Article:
Doubts have been raised over whether a crucial debt meeting in Brussels between the leaders of Greece France and Germany will go ahead today.
An unnamed EU official has described the latest reform proposals from Athens to unlock new funding as “insufficient” to warrant a further round of talks.
But with Greece said to be working on yet more ideas Eurogroup Chief Jeroen Dijsselbloem was less pessimistic:
“It’s not certain yet, it all depends on Greek proposals which have just come in and are now being studied by the experts, to see if they are substantial enough to move us towards a solution, so we still have to see if things can happen today.”
After a meeting between European Commission President Jean-Claude Junker and Greek Premier Alexis Tsipras on June 3, the Commission requested revised proposals from Greece that would explain how it wanted to reach fiscal targets in an alternative was, given it rejected measures on pensions and VAT proposed by the lendeders.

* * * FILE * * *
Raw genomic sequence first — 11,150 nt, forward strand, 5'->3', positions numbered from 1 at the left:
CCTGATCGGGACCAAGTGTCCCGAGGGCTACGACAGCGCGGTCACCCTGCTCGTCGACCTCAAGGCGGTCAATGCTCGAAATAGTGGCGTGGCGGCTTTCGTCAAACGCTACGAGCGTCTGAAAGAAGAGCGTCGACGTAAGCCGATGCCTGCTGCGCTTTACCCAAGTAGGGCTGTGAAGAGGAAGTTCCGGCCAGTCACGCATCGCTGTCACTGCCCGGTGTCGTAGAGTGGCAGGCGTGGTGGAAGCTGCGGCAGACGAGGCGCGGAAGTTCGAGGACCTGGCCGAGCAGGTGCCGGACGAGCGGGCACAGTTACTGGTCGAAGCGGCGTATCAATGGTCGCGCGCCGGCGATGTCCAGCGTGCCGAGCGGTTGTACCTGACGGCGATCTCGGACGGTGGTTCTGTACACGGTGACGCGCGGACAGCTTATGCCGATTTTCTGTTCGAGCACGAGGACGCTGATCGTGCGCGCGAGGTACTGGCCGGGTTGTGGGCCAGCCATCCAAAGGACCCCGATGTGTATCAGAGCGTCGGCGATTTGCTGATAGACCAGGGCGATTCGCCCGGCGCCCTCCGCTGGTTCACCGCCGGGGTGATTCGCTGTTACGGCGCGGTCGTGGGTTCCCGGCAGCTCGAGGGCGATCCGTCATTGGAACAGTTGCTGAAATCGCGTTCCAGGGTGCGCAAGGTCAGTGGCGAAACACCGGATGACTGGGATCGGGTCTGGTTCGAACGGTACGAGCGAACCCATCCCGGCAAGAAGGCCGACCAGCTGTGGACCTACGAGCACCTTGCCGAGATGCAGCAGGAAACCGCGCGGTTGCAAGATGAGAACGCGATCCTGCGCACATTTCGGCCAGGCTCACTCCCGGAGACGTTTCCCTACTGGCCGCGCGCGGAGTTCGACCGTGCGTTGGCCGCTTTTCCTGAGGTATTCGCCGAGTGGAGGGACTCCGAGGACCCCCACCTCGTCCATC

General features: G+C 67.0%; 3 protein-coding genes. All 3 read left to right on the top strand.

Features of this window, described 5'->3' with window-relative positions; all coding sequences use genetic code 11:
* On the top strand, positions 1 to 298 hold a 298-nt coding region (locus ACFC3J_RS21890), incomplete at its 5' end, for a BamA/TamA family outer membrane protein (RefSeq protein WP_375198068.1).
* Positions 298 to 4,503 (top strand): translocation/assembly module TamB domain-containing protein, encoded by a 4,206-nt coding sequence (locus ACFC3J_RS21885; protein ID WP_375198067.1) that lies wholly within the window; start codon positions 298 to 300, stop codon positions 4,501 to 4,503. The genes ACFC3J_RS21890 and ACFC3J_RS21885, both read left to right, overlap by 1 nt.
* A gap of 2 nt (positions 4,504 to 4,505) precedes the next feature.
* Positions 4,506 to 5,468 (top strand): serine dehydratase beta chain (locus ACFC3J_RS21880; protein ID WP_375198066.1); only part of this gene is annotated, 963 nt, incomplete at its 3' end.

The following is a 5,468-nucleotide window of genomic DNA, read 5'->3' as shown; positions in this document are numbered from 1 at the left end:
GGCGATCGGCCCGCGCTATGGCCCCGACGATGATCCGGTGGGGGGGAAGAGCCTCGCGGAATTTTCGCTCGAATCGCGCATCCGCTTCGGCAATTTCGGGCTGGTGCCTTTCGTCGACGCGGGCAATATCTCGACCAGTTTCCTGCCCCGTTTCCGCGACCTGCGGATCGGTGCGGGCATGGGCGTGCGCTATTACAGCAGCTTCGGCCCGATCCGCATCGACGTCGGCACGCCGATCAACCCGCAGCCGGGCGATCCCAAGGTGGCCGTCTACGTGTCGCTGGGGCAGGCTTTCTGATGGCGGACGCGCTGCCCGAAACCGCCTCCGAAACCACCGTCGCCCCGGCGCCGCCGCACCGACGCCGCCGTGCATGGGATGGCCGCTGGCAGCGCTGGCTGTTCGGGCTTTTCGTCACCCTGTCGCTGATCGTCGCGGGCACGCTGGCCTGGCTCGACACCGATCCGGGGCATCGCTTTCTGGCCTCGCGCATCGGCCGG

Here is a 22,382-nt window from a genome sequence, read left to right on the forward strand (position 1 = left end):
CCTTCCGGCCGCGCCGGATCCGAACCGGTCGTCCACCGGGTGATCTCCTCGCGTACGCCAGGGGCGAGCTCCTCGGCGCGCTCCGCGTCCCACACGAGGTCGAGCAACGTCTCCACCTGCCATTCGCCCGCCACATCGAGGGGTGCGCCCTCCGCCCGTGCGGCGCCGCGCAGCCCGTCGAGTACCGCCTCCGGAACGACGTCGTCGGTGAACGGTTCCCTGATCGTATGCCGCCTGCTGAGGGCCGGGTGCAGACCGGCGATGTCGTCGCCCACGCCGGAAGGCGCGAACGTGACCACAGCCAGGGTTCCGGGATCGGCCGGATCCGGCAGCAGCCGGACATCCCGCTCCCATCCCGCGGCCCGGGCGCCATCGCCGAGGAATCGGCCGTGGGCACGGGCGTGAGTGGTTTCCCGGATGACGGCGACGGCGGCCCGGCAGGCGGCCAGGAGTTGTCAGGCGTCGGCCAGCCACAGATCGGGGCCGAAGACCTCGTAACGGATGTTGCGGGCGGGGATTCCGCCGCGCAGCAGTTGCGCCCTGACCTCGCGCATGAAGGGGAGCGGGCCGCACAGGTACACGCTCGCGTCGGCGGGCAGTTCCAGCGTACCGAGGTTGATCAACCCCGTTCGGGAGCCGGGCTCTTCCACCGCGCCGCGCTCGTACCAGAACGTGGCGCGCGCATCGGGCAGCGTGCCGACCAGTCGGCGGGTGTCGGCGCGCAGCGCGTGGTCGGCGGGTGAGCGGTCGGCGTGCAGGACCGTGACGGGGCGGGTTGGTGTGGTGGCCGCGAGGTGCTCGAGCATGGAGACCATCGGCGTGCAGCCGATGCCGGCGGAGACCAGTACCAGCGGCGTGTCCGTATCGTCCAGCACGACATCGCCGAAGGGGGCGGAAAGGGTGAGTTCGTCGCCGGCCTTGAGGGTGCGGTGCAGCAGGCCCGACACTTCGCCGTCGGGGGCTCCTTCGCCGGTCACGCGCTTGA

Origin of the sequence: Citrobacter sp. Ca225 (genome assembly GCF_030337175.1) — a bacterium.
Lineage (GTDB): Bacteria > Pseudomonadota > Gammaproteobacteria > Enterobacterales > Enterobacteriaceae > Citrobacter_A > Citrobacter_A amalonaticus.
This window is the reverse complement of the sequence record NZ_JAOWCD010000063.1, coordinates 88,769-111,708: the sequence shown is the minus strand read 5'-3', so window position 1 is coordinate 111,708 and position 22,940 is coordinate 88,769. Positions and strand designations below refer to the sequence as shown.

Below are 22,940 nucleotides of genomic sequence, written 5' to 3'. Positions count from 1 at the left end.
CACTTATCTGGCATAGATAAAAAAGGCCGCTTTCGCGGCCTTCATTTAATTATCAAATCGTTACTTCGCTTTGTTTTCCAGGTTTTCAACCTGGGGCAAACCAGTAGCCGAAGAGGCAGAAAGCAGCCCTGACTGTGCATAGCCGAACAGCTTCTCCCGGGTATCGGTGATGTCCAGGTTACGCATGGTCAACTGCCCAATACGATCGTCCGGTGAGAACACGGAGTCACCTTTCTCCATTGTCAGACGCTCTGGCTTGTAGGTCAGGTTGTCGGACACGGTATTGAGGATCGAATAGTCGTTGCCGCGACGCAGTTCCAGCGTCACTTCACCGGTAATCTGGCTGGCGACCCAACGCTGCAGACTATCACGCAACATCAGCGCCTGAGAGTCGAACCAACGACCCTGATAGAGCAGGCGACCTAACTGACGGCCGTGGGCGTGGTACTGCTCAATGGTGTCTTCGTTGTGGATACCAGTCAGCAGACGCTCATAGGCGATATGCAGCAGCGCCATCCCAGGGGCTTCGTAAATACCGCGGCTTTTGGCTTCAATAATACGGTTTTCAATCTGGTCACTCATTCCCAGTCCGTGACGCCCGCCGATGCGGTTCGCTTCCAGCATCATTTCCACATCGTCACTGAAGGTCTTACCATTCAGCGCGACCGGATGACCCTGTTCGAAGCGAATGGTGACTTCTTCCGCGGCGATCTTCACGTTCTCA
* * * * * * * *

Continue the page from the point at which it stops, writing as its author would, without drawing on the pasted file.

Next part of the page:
With the June 30 deadline approaching to reach a deal on unlocking new funding to ward off a debt default, EU Commissioners such as Valdis Dombrovskis know Greece is trying to comply.
“Agreement is possible, but it requires political will, first and foremost, from the Greek side, so it is important really that they do less tactical maneuvering and concentrate on the work on substance really within the next coming days.”
But on the political front Prime Minister Alexis Tsipras has not only to win over Greece’s lenders but also members of the leftists Syriza party who resolutely oppose the punishing austerity terms that the EU and IMF have insisted on in return for bailout funds.
Greece’s bailout programme with the EU and International Monetary Fund expires at the end of this month, and Athens must make a 1.6 billion euro debt repayment to the IMF by then, money that it does not appear to have.